Need help with genoise sponge for swiss roll

I used Rose Levy Beranbaum's genoise sponge recipe from Cake Bible as the sponge for my buche noel. After 4 failed attempts, I'm frustrated but I haven't given up!

I baked the sponge at 400F for 10 min in a 10x5 jelly roll pan. This recipe uses both cake flour and cornstarch as well as some clarified butter. Out of the oven, the sponges have been 1) a bit rubbery, 2) had flour clumps, and 3) had tons of air bubbles on the surface. I tweaked the temperature and time a bit during each of my attempts but realized that it probably has more to do with my ability to fold in the flour. Despite carefully trying to incorporate, I can't seem to get it right. I did notice too that the eggs (which are whipped whole, not separated) may have been slightly overwhipped. Would this affect my ability to fold? Do you have any other tips or suggestions? I'm determined to get it right!

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HalfPint December 30, 2020
Sounds like a few things weren't done properly:

1. flour was not sifted enough (hence the clumps)
2. inadequate mixing/folding of flour into the egg mixture and/or the beurre-noisette (browned butter), hence the bubbles on the surface. This might also contribute to the rubbery texture.

Here is a video of Rose make a French genoise:
This segment shows how she folds in the flour and butter. Hope this helps.

Lori T. December 30, 2020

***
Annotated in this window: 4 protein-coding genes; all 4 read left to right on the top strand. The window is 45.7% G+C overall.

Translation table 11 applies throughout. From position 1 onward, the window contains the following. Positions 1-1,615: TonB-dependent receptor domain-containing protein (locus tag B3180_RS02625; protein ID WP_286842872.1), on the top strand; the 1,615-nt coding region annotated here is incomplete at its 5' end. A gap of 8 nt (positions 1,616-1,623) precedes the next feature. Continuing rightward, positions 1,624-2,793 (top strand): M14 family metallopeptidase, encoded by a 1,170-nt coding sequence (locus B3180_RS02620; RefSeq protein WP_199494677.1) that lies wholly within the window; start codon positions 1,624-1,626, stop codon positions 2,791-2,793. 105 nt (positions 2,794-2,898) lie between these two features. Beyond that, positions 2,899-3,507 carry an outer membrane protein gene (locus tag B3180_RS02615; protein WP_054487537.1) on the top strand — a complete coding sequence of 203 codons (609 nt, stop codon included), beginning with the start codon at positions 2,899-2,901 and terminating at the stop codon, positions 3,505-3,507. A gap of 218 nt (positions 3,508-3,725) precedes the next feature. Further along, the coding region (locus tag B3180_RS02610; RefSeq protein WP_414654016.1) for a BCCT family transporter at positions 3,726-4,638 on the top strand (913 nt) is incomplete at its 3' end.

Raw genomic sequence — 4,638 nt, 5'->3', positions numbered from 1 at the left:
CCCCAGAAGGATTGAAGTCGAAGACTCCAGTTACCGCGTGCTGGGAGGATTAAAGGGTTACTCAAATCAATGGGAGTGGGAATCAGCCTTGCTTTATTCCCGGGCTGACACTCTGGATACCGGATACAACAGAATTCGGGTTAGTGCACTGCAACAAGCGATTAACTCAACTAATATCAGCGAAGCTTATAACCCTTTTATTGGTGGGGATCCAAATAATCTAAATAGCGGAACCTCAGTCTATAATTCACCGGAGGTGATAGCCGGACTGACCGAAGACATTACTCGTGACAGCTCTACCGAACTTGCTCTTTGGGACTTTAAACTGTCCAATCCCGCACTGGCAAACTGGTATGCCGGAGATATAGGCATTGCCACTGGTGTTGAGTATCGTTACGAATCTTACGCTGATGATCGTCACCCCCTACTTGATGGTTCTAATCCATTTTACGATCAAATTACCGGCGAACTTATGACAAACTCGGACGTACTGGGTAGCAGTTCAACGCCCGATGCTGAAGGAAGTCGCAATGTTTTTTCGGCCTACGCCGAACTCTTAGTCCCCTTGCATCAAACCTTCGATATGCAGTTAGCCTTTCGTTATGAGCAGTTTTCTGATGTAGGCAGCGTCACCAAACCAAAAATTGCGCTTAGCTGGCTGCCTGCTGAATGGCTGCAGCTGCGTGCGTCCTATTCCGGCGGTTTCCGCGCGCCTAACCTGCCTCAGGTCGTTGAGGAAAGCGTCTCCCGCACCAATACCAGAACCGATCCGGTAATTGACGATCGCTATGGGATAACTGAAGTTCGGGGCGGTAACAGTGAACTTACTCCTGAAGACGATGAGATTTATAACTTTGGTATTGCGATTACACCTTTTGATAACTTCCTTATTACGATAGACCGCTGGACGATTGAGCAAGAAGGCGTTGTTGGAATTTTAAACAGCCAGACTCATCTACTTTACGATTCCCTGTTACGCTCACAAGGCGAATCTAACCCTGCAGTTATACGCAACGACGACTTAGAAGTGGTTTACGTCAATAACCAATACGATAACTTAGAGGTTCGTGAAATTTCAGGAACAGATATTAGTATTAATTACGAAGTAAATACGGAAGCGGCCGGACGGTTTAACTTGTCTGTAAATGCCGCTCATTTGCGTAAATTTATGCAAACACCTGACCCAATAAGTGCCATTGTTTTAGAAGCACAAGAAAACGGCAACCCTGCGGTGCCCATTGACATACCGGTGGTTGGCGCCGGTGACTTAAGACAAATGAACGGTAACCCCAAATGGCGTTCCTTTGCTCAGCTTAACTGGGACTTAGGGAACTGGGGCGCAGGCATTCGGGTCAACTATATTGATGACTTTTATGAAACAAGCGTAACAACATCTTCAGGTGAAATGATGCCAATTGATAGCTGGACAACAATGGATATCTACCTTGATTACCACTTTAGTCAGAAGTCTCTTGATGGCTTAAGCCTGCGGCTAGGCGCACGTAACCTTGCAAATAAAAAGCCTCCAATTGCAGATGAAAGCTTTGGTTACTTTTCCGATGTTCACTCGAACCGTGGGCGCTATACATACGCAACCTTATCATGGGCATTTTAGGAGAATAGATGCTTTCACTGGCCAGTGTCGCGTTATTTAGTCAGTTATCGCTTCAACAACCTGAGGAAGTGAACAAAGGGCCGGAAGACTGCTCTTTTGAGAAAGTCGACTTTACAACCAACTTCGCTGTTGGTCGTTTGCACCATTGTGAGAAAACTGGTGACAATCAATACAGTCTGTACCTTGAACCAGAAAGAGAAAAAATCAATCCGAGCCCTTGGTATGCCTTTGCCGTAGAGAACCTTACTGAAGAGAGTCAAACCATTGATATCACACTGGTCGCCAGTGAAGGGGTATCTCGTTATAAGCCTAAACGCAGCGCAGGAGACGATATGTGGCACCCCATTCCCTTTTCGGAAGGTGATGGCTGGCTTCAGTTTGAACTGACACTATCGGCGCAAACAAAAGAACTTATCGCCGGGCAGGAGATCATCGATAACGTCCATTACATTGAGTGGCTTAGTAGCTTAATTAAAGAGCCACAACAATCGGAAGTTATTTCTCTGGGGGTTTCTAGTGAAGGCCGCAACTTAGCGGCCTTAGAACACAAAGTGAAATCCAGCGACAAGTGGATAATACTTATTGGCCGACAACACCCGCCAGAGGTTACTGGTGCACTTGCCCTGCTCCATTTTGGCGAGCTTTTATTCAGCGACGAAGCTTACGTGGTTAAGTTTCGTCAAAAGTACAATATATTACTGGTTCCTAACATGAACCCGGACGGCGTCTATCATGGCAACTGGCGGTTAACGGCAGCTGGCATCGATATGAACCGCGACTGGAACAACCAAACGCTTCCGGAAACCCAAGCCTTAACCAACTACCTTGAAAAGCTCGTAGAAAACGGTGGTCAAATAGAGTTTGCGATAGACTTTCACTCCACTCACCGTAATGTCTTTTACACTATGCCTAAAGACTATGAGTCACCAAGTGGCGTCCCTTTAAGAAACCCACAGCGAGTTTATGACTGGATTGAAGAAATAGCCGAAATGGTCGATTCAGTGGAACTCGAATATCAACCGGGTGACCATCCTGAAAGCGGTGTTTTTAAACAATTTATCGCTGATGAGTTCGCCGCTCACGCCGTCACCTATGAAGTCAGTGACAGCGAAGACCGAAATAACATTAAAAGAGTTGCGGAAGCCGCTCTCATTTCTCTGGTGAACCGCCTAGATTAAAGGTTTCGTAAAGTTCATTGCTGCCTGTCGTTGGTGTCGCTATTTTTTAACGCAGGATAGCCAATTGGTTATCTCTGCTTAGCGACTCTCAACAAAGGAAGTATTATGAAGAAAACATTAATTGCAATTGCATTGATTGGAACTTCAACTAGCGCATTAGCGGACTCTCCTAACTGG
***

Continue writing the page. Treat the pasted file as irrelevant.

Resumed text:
Glad to hear you haven't given up yet. So, there are a few things that might help. First, you can't really beat the eggs and sugar too much. You need all the air you can get into them, because that's all the leavening you are going to get. The reason you are getting a rubbery result though, is because you are likely getting the mixture of eggs and sugar just a wee bit too hot and the egg proteins are firming up. You really don't want that mixture to get more than lukewarm at best. The purpose is just to get the sugar dissolved a bit quicker, and it doesn't take a lot of heat to do that. And be sure your eggs are at room temperature when you start the warming process, too. You will continue to whip the eggs even after you remove them from the heat, until you get a ribbon like mixture falling from the beaters. You can try to avoid getting little flour lumps forming by using a sieve to sift the flour over the surface of the egg mixture as well, half at a time. If you see any little lumps, use your spatula or even fingers to squash those against the side of the bowl. Or if you note them in the pan before it goes into the oven, squash them. You have a lot of little bubbles because your flour wasn't quite mixed in or because you don't have quite enough firmness in the egg mixture to hold the air in for the rising. If you can, it's better to weigh your ingredients as well, rather than use cup measurements. There is enough variation in measure accuracy that it can play havoc with something like a genoise sponge if you have just a tad more or less than called for. And lower the baking temperature back to the 350F called for. At 400F, the cake is being forced to release the air long before the batter is set enough to hold on to them. This cake rises because the little air bubbles expand and try to escape. You want them trapped by the batter as that happens, but the proteins have to have a chance to set before they all escape. And bake it by the cake, not the clock. It is done when a slight touch to the center springs back, and the edges are pulling away from the pan. That can happen in 8 minutes, 10 minutes, or 12 or more. The timing given is a guide, not a law, and in the land of genoise sponges- a minute or two can make a big difference in the outcome.
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